SM: There is no platform in terms of its ideology but it certainly relates to my interests and my history. If you look at the shows I have done in the past, they are definitely interested in ideas of poetry and decay, and beauty and death, and I think that is a very clear strand in my curatorial work. Things also evolve and there are other ideas of process and expansive practice that have become of interest. It is less of a theme than a way of working and being. Of course, Marfa is all about ruin and renewal. That is one of the reasons I have always wanted to do a show there. In my head Judd was the first LAND project. I can’t have the idea without pulling it from the artist. As long as my artists continue to respond to me and feel like they get what I am trying to do, and I continue respond to them and feel like I am really hearing them, I think certain ideas will to continue to surface. I think in some ways artists are ahead of the game in understanding this world. Things are falling apart left and right and we need to pay attention. Not enough people pay attention and so often these issues are just surfacely assumed as an interest in the Gothic. If you understand Gothic history, it is just repeating itself. We do the same things over and over again. We are doing it faster and in different ways but it is the same basic thing. The way humanity works continues in the same way. I think these issues are humanist and that is the most important thing that I want people to understand.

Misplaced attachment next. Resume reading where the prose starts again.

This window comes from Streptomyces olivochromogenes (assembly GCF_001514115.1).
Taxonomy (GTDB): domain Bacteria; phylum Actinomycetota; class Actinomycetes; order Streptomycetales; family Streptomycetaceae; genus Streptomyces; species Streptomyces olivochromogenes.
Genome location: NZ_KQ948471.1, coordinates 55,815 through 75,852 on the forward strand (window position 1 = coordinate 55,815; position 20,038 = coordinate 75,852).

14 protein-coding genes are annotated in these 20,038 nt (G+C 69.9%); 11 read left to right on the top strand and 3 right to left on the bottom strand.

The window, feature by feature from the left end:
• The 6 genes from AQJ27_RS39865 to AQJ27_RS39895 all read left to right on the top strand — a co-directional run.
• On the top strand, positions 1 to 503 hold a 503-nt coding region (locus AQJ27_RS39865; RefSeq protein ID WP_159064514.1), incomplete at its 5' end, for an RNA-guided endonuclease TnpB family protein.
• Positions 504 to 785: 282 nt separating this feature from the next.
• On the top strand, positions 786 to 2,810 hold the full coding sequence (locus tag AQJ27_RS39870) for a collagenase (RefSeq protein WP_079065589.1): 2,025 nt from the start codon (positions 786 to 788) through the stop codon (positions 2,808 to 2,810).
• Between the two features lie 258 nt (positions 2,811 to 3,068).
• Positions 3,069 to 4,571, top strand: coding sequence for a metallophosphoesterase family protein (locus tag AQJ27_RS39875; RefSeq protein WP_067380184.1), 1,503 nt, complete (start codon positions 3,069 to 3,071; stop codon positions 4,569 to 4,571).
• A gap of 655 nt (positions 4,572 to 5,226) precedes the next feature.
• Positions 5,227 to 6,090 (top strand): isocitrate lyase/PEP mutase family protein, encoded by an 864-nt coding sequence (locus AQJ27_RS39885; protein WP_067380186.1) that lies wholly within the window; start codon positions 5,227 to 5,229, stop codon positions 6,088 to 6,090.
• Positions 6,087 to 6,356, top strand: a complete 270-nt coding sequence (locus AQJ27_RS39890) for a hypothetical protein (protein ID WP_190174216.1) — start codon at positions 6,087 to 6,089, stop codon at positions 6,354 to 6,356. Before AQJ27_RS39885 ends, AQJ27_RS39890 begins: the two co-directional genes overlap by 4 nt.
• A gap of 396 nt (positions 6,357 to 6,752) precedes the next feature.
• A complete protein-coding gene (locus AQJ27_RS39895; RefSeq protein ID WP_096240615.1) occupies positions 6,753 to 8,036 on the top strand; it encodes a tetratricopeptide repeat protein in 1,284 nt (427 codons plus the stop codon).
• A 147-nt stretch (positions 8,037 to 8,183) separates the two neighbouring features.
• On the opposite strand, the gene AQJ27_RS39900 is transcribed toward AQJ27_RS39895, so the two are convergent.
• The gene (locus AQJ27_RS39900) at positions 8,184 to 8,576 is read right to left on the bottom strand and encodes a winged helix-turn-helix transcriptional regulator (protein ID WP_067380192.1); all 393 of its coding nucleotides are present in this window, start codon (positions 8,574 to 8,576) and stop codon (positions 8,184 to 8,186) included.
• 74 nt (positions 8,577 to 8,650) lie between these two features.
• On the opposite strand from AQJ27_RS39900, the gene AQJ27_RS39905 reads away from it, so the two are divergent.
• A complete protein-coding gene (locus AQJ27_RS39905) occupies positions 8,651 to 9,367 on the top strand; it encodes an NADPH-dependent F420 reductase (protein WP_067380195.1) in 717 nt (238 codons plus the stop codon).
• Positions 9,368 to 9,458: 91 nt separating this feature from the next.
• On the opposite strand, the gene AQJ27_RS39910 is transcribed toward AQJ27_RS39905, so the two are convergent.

RR: You are one of the only organizations of your kind in Los Angeles and there is obviously the strong legacy of Los Angeles artists, or California artists, and recently, in the last five years or so, there seems to be a resurgence in talking about that part of art history. Do you feel a need to pay tribute to that legacy or at least keep it in the discussion of what you are doing?
SM: One of the things that interested me about Los Angeles is that it has always been a cultivated artist community where the schools are really important. Major artists were, and still are, teachers that actively help their students and cultivate the next generation of artists. They participate and are present. The integration of the school in Los Angeles in my mind is the greatest contribution in that respect that the art world has. You don’t go to a show in New York and expect to see an artist from four generations ago because in New York it is structured by the galleries, while in Los Angeles it is structured by the schools. If you were a student of an artist or worked for them, they show up; I am not talking about your big gallery show, I mean the weird walkup in the random apartment where there is a show. It’s great and really unique to Los Angeles. That support from teachers and older generation artists is really important as it is so distinctly different from anyone else in the art world who, for better or worse, is always judging in some capacity ¬– curatorially, monetarily or otherwise. This system had an appeal to me for Los Angeles from the beginning. It is part of reclaiming Los Angeles’ history in that respect. We did a show on Eugenia Butler who in many ways had been forgotten from the art historical trajectory but was so influential and all of the artists showed up and reminded us of that. Los Angeles is definitely in a state of transition – I am not totally sure what that is yet and maybe it’s because I am new to Los Angeles or of a different generation than most of the people that have been there for a while, but I think there is great potential to show itself as an important location.